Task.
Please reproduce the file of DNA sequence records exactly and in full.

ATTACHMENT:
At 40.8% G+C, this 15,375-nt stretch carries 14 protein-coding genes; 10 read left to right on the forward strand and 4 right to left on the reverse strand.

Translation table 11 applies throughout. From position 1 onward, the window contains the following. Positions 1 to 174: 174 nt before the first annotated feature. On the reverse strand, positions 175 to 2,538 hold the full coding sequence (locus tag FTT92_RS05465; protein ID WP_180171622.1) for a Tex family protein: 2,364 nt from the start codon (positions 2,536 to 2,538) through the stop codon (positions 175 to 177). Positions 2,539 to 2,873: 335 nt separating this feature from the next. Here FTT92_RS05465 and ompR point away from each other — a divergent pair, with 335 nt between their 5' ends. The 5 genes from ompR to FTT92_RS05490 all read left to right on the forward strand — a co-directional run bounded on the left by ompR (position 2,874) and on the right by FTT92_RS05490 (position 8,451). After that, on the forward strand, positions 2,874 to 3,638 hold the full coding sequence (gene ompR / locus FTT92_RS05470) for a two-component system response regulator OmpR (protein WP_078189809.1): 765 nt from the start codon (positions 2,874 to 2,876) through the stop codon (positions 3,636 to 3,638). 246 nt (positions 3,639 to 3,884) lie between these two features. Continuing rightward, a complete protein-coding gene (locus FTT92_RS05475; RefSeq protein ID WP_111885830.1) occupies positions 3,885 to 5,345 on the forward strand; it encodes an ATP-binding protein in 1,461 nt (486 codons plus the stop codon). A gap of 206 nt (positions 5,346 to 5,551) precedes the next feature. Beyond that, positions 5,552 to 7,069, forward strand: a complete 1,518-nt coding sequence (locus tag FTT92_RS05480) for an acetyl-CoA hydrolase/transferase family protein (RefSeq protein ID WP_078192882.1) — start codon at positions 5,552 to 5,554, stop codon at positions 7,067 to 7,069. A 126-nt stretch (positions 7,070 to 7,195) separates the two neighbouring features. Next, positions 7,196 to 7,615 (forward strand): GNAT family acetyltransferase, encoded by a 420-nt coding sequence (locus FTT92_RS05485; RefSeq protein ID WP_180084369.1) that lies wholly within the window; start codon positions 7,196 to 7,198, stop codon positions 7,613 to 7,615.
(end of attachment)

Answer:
At 40.8% G+C, this 15,375-nt stretch carries 14 protein-coding genes; 10 read left to right on the forward strand and 4 right to left on the reverse strand.

Translation table 11 applies throughout. From position 1 onward, the window contains the following. Positions 1 to 174: 174 nt before the first annotated feature. On the reverse strand, positions 175 to 2,538 hold the full coding sequence (locus tag FTT92_RS05465; protein ID WP_180171622.1) for a Tex family protein: 2,364 nt from the start codon (positions 2,536 to 2,538) through the stop codon (positions 175 to 177). Positions 2,539 to 2,873: 335 nt separating this feature from the next. Here FTT92_RS05465 and ompR point away from each other — a divergent pair, with 335 nt between their 5' ends. The 5 genes from ompR to FTT92_RS05490 all read left to right on the forward strand — a co-directional run bounded on the left by ompR (position 2,874) and on the right by FTT92_RS05490 (position 8,451). After that, on the forward strand, positions 2,874 to 3,638 hold the full coding sequence (gene ompR / locus FTT92_RS05470) for a two-component system response regulator OmpR (protein WP_078189809.1): 765 nt from the start codon (positions 2,874 to 2,876) through the stop codon (positions 3,636 to 3,638). 246 nt (positions 3,639 to 3,884) lie between these two features. Continuing rightward, a complete protein-coding gene (locus FTT92_RS05475; RefSeq protein ID WP_111885830.1) occupies positions 3,885 to 5,345 on the forward strand; it encodes an ATP-binding protein in 1,461 nt (486 codons plus the stop codon). A gap of 206 nt (positions 5,346 to 5,551) precedes the next feature. Beyond that, positions 5,552 to 7,069, forward strand: a complete 1,518-nt coding sequence (locus tag FTT92_RS05480) for an acetyl-CoA hydrolase/transferase family protein (RefSeq protein ID WP_078192882.1) — start codon at positions 5,552 to 5,554, stop codon at positions 7,067 to 7,069. A 126-nt stretch (positions 7,070 to 7,195) separates the two neighbouring features. Next, positions 7,196 to 7,615 (forward strand): GNAT family acetyltransferase, encoded by a 420-nt coding sequence (locus FTT92_RS05485; RefSeq protein ID WP_180084369.1) that lies wholly within the window; start codon positions 7,196 to 7,198, stop codon positions 7,613 to 7,615.